The Doctr Is In

from the housecalls-by-IM dept

Back in the day, when you were sick, you would call the doctor, and they make a house call to diagnose your condition and provide care. In this modern age of managed care, where doctors are evaluated on the volume of patients that they are able to process, house calls are now but a distant memory. Now, Dr. Jay Parkinson, a Brooklyn doctor, brought the house call back -- but it's been updated for the times. Parkinson has started a new medical practice that centers around instant messenger, email and house calls. During regular business hours, he is available to his patients for online medical consultations. Dr. Parkinson then pays the patient a house call only if it is really necessary (you get two included house calls in the fee), but most issues can be addressed virtually. This is not surprising since studies confirm that online chat with your doctor is nearly as effective as an in-person visit. Specializing in young adults age 18 to 40 without traditional health insurance, this approach could teach a few things to the health care industry. Of course, what he's doing is really similar to what many nurse practitioners do, so you could see him scaling his practice by employing a staff of nurse practitioners who answer IMs and emails, and then escalating qualifying issues to doctors and specialists. A second interesting point about Parkinson's plan is that since all of his clients are very price conscious (since they're paying out of pocket), he actively shops around for the best value specialists to send his clients to. In the age of copayments and insurance, you very rarely see much price comparison shopping in health care. As we've discussed here before, the current health care system is beset with problems, so it's encouraging to see a differentiated spur some excitement (and competition) in a very homogeneous marketplace.


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  1.  
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    RandomThoughts, Oct 3rd, 2007 @ 8:15pm

    There is a practice that kind of operates like this, but it is for folks that can afford to pay for extra services. They make housecalls, they have the latest equipment, because their clients are not worried about paying for great healthcare.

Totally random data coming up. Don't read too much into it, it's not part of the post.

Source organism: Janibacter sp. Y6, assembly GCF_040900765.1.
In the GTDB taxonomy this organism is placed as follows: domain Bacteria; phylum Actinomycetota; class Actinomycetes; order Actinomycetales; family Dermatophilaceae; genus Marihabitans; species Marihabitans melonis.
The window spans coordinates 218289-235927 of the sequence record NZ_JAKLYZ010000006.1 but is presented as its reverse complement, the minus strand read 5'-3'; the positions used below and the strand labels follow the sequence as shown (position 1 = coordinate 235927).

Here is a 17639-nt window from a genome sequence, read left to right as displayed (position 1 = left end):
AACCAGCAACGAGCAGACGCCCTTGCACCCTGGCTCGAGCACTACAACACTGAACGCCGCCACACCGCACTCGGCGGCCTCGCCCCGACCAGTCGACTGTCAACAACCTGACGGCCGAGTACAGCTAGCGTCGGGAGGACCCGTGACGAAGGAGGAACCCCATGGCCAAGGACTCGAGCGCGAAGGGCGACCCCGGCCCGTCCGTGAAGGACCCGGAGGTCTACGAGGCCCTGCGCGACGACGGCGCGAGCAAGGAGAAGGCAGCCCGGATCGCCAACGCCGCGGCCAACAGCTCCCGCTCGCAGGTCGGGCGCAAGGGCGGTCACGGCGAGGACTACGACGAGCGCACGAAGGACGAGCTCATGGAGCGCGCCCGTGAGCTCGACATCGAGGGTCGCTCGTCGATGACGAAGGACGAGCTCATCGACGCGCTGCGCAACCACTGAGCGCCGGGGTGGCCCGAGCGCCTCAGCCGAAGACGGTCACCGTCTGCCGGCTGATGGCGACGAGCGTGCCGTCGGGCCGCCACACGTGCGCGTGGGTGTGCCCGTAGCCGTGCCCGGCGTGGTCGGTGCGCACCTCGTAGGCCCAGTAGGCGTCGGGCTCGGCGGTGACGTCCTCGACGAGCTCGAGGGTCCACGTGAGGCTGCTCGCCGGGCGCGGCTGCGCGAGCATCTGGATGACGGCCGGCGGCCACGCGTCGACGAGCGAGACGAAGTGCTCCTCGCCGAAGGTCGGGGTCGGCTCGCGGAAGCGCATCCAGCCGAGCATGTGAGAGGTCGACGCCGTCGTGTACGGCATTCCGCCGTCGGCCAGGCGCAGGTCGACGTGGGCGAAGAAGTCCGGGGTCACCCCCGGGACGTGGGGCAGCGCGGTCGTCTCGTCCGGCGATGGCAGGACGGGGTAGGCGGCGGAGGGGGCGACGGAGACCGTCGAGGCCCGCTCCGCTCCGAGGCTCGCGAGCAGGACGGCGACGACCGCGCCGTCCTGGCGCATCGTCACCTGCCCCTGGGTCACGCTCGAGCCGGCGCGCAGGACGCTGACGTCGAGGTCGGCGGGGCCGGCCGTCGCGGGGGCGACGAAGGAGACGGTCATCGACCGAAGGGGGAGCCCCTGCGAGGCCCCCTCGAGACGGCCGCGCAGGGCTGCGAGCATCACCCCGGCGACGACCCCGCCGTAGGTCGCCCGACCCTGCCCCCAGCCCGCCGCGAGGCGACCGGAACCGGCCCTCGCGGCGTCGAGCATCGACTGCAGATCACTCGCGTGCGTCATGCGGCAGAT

Dealing with the young won't solve our healthcare problems, because typically the young don't need much healthcare.

    As for the studies that show online chat is almost as effective as a doctor visit, I wonder if its because it works through chat or because a typical doctor visit doesn't allow much time for the doctor to really spend time with you? Maybe that bar isn't all that high.

    As for finding value in specialists, I have doubts about that one. If you need a specialist, you probably have a problem. If you have a problem, you probably shouldn't be looking to save money, you should be looking for someone who will save your life. Someone who is the best.

    In NYC? How many teaching hospitals are within 50 miles? That is where you will find cutting edge medicine being done. No insurance? No problem.

     

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    Bonzo, Oct 3rd, 2007 @ 8:46pm

    "Doctr". You clever nerd, you.

     

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    Anonymous Coward, Oct 3rd, 2007 @ 8:55pm

    I think its a bloody good idea.

     

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  4.  
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    Anonymous Coward, Oct 3rd, 2007 @ 9:50pm

    "Doctor Parkinson declared I'm not surprised to see you here You've got smokers cough from smoking Brewer's droop from drinking beer I don't know how you came to get the Bette Davis knees But worst of all young man, you've got Industrial Disease"

     

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    Anonymous Coward, Oct 3rd, 2007 @ 9:51pm

    He wrote me a prescription he said "You are depressed I'm glad came came to see me to get this off your chest Come back and see me later - next patient please Send in another victim of Industrial Disease"

     

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    Tim, Oct 3rd, 2007 @ 11:08pm

    lawsuit

    Can you say lawsuit? This genius is diagnosing patients via e-mail without malpractice insurance? He just better hope that the hipster "artist" he diagnoses through instant messenger doesn't have lawyer parents.

     

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    Morgan, Oct 3rd, 2007 @ 11:36pm

    LOVE IT

    I wanted to do something like this, sort of a triage, with an Indian doctor at one end watching a webcam, and basically telling whether you can relax or whether you should seek real treatment. "Is this just a rash?"

    Anyway, obviously in our legal climate it would be suit-city, but I think something similar, and a whole range of services, could give some much needed options and price pressure to the entire market.

    This guy's idea is probably much better, and I wish him luck.

     

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  8.  
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    RandomThoughts, Oct 4th, 2007 @ 6:10am

    You don't think this type of thing is happening already is some cutting edge teaching hospitals? Second opinions can and are being done from a distance.